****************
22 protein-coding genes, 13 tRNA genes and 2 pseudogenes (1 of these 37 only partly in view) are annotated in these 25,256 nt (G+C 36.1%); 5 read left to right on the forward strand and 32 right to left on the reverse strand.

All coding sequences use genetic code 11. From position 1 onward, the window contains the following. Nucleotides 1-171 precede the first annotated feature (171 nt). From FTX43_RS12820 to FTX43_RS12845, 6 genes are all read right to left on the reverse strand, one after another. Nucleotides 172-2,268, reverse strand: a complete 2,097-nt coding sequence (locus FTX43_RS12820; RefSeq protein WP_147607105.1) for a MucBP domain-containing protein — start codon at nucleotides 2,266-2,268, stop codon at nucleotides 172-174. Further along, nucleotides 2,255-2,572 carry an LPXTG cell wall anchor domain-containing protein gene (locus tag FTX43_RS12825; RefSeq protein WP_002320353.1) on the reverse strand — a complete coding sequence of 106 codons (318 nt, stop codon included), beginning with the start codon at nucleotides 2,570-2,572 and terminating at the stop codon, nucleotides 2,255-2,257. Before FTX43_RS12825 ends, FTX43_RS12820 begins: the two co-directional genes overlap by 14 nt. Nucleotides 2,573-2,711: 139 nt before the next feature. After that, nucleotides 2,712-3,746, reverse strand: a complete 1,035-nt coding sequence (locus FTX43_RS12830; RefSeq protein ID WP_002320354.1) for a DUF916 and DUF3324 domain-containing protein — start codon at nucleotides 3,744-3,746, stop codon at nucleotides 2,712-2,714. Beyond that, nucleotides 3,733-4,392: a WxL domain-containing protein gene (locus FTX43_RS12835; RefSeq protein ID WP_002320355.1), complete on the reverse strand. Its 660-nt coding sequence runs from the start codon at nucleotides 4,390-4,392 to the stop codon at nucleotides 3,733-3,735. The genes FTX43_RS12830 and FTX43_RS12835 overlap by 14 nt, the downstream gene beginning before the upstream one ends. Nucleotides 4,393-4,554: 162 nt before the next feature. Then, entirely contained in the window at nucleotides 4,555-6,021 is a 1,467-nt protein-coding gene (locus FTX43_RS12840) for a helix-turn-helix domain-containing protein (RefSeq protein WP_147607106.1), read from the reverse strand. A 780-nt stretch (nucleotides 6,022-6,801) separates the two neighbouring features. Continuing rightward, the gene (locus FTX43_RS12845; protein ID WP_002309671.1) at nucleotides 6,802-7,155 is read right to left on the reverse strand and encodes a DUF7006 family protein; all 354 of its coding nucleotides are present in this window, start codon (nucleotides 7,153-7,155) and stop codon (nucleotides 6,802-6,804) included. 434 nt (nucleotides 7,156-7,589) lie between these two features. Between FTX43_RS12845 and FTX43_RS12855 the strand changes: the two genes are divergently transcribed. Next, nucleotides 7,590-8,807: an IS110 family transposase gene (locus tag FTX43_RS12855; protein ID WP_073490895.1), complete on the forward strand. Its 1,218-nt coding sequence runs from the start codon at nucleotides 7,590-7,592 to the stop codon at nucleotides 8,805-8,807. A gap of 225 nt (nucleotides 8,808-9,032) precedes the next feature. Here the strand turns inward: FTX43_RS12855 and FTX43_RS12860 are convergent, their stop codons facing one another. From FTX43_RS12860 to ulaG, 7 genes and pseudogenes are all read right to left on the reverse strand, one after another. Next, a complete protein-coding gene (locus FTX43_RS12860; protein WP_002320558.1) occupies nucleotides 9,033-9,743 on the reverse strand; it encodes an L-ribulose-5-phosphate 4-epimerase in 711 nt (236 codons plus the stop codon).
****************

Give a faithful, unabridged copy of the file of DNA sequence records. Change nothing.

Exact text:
22 protein-coding genes, 13 tRNA genes and 2 pseudogenes (1 of these 37 only partly in view) are annotated in these 25,256 nt (G+C 36.1%); 5 read left to right on the forward strand and 32 right to left on the reverse strand.

All coding sequences use genetic code 11. From position 1 onward, the window contains the following. Nucleotides 1-171 precede the first annotated feature (171 nt). From FTX43_RS12820 to FTX43_RS12845, 6 genes are all read right to left on the reverse strand, one after another. Nucleotides 172-2,268, reverse strand: a complete 2,097-nt coding sequence (locus FTX43_RS12820; RefSeq protein WP_147607105.1) for a MucBP domain-containing protein — start codon at nucleotides 2,266-2,268, stop codon at nucleotides 172-174. Further along, nucleotides 2,255-2,572 carry an LPXTG cell wall anchor domain-containing protein gene (locus tag FTX43_RS12825; RefSeq protein WP_002320353.1) on the reverse strand — a complete coding sequence of 106 codons (318 nt, stop codon included), beginning with the start codon at nucleotides 2,570-2,572 and terminating at the stop codon, nucleotides 2,255-2,257. Before FTX43_RS12825 ends, FTX43_RS12820 begins: the two co-directional genes overlap by 14 nt. Nucleotides 2,573-2,711: 139 nt before the next feature. After that, nucleotides 2,712-3,746, reverse strand: a complete 1,035-nt coding sequence (locus FTX43_RS12830; RefSeq protein ID WP_002320354.1) for a DUF916 and DUF3324 domain-containing protein — start codon at nucleotides 3,744-3,746, stop codon at nucleotides 2,712-2,714. Beyond that, nucleotides 3,733-4,392: a WxL domain-containing protein gene (locus FTX43_RS12835; RefSeq protein ID WP_002320355.1), complete on the reverse strand. Its 660-nt coding sequence runs from the start codon at nucleotides 4,390-4,392 to the stop codon at nucleotides 3,733-3,735. The genes FTX43_RS12830 and FTX43_RS12835 overlap by 14 nt, the downstream gene beginning before the upstream one ends. Nucleotides 4,393-4,554: 162 nt before the next feature. Then, entirely contained in the window at nucleotides 4,555-6,021 is a 1,467-nt protein-coding gene (locus FTX43_RS12840) for a helix-turn-helix domain-containing protein (RefSeq protein WP_147607106.1), read from the reverse strand. A 780-nt stretch (nucleotides 6,022-6,801) separates the two neighbouring features. Continuing rightward, the gene (locus FTX43_RS12845; protein ID WP_002309671.1) at nucleotides 6,802-7,155 is read right to left on the reverse strand and encodes a DUF7006 family protein; all 354 of its coding nucleotides are present in this window, start codon (nucleotides 7,153-7,155) and stop codon (nucleotides 6,802-6,804) included. 434 nt (nucleotides 7,156-7,589) lie between these two features. Between FTX43_RS12845 and FTX43_RS12855 the strand changes: the two genes are divergently transcribed. Next, nucleotides 7,590-8,807: an IS110 family transposase gene (locus tag FTX43_RS12855; protein ID WP_073490895.1), complete on the forward strand. Its 1,218-nt coding sequence runs from the start codon at nucleotides 7,590-7,592 to the stop codon at nucleotides 8,805-8,807. A gap of 225 nt (nucleotides 8,808-9,032) precedes the next feature. Here the strand turns inward: FTX43_RS12855 and FTX43_RS12860 are convergent, their stop codons facing one another. From FTX43_RS12860 to ulaG, 7 genes and pseudogenes are all read right to left on the reverse strand, one after another. Next, a complete protein-coding gene (locus FTX43_RS12860; protein WP_002320558.1) occupies nucleotides 9,033-9,743 on the reverse strand; it encodes an L-ribulose-5-phosphate 4-epimerase in 711 nt (236 codons plus the stop codon).